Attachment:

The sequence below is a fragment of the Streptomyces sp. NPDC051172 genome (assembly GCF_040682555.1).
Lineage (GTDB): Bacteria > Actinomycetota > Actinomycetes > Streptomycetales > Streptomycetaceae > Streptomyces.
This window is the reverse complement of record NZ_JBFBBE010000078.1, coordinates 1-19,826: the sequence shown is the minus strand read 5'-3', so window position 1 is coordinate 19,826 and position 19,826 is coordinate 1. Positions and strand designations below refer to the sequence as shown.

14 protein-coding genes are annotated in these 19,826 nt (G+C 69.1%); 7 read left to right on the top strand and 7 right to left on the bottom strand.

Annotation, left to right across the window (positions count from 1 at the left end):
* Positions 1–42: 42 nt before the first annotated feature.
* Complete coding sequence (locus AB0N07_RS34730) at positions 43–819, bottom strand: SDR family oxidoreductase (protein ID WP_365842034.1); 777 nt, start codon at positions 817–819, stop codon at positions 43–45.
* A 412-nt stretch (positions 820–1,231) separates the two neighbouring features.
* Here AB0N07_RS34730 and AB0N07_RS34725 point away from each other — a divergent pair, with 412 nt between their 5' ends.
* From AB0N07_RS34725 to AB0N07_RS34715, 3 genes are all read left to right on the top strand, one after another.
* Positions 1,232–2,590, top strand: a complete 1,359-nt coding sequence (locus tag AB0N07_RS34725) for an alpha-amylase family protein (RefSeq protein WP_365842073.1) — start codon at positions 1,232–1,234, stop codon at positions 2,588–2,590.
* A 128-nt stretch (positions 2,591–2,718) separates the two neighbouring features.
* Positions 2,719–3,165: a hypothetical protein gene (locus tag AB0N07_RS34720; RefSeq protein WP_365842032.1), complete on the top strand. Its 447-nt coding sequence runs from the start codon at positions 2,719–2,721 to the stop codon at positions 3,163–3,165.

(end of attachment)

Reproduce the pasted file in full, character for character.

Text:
The sequence below is a fragment of the Streptomyces sp. NPDC051172 genome (assembly GCF_040682555.1).
Lineage (GTDB): Bacteria > Actinomycetota > Actinomycetes > Streptomycetales > Streptomycetaceae > Streptomyces.
This window is the reverse complement of record NZ_JBFBBE010000078.1, coordinates 1-19,826: the sequence shown is the minus strand read 5'-3', so window position 1 is coordinate 19,826 and position 19,826 is coordinate 1. Positions and strand designations below refer to the sequence as shown.

14 protein-coding genes are annotated in these 19,826 nt (G+C 69.1%); 7 read left to right on the top strand and 7 right to left on the bottom strand.

Annotation, left to right across the window (positions count from 1 at the left end):
* Positions 1–42: 42 nt before the first annotated feature.
* Complete coding sequence (locus AB0N07_RS34730) at positions 43–819, bottom strand: SDR family oxidoreductase (protein ID WP_365842034.1); 777 nt, start codon at positions 817–819, stop codon at positions 43–45.
* A 412-nt stretch (positions 820–1,231) separates the two neighbouring features.
* Here AB0N07_RS34730 and AB0N07_RS34725 point away from each other — a divergent pair, with 412 nt between their 5' ends.
* From AB0N07_RS34725 to AB0N07_RS34715, 3 genes are all read left to right on the top strand, one after another.
* Positions 1,232–2,590, top strand: a complete 1,359-nt coding sequence (locus tag AB0N07_RS34725) for an alpha-amylase family protein (RefSeq protein WP_365842073.1) — start codon at positions 1,232–1,234, stop codon at positions 2,588–2,590.
* A 128-nt stretch (positions 2,591–2,718) separates the two neighbouring features.
* Positions 2,719–3,165: a hypothetical protein gene (locus tag AB0N07_RS34720; RefSeq protein WP_365842032.1), complete on the top strand. Its 447-nt coding sequence runs from the start codon at positions 2,719–2,721 to the stop codon at positions 3,163–3,165.